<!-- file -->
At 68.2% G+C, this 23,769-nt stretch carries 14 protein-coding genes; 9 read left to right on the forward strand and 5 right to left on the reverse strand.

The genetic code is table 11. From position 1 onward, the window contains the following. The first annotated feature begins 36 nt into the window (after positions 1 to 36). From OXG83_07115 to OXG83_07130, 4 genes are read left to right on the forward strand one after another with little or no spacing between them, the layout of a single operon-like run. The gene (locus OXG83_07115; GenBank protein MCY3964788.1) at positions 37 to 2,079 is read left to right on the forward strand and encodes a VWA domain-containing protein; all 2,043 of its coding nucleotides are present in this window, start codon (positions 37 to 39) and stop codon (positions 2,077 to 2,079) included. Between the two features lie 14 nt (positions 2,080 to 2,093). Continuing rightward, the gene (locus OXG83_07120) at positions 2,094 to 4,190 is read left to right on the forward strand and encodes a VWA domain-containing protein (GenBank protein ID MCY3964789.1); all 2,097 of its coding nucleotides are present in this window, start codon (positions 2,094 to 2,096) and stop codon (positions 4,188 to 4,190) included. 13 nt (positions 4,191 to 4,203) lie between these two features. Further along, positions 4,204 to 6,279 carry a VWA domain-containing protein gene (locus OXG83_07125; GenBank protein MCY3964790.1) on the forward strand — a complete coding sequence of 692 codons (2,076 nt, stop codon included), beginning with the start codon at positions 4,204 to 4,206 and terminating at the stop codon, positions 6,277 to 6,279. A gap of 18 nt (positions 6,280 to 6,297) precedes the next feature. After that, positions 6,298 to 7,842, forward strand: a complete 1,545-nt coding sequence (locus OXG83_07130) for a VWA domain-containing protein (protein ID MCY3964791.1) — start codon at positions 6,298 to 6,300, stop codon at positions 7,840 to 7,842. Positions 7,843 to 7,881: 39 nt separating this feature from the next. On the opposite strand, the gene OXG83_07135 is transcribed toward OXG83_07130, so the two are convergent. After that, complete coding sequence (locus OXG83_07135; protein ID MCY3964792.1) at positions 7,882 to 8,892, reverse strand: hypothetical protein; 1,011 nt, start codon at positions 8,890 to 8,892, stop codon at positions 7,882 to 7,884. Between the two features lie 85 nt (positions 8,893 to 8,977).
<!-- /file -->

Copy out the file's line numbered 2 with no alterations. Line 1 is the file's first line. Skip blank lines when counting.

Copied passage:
The genetic code is table 11. From position 1 onward, the window contains the following. The first annotated feature begins 36 nt into the window (after positions 1 to 36). From OXG83_07115 to OXG83_07130, 4 genes are read left to right on the forward strand one after another with little or no spacing between them, the layout of a single operon-like run. The gene (locus OXG83_07115; GenBank protein MCY3964788.1) at positions 37 to 2,079 is read left to right on the forward strand and encodes a VWA domain-containing protein; all 2,043 of its coding nucleotides are present in this window, start codon (positions 37 to 39) and stop codon (positions 2,077 to 2,079) included. Between the two features lie 14 nt (positions 2,080 to 2,093). Continuing rightward, the gene (locus OXG83_07120) at positions 2,094 to 4,190 is read left to right on the forward strand and encodes a VWA domain-containing protein (GenBank protein ID MCY3964789.1); all 2,097 of its coding nucleotides are present in this window, start codon (positions 2,094 to 2,096) and stop codon (positions 4,188 to 4,190) included. 13 nt (positions 4,191 to 4,203) lie between these two features. Further along, positions 4,204 to 6,279 carry a VWA domain-containing protein gene (locus OXG83_07125; GenBank protein MCY3964790.1) on the forward strand — a complete coding sequence of 692 codons (2,076 nt, stop codon included), beginning with the start codon at positions 4,204 to 4,206 and terminating at the stop codon, positions 6,277 to 6,279. A gap of 18 nt (positions 6,280 to 6,297) precedes the next feature. After that, positions 6,298 to 7,842, forward strand: a complete 1,545-nt coding sequence (locus OXG83_07130) for a VWA domain-containing protein (protein ID MCY3964791.1) — start codon at positions 6,298 to 6,300, stop codon at positions 7,840 to 7,842. Positions 7,843 to 7,881: 39 nt separating this feature from the next. On the opposite strand, the gene OXG83_07135 is transcribed toward OXG83_07130, so the two are convergent. After that, complete coding sequence (locus OXG83_07135; protein ID MCY3964792.1) at positions 7,882 to 8,892, reverse strand: hypothetical protein; 1,011 nt, start codon at positions 8,890 to 8,892, stop codon at positions 7,882 to 7,884. Between the two features lie 85 nt (positions 8,893 to 8,977).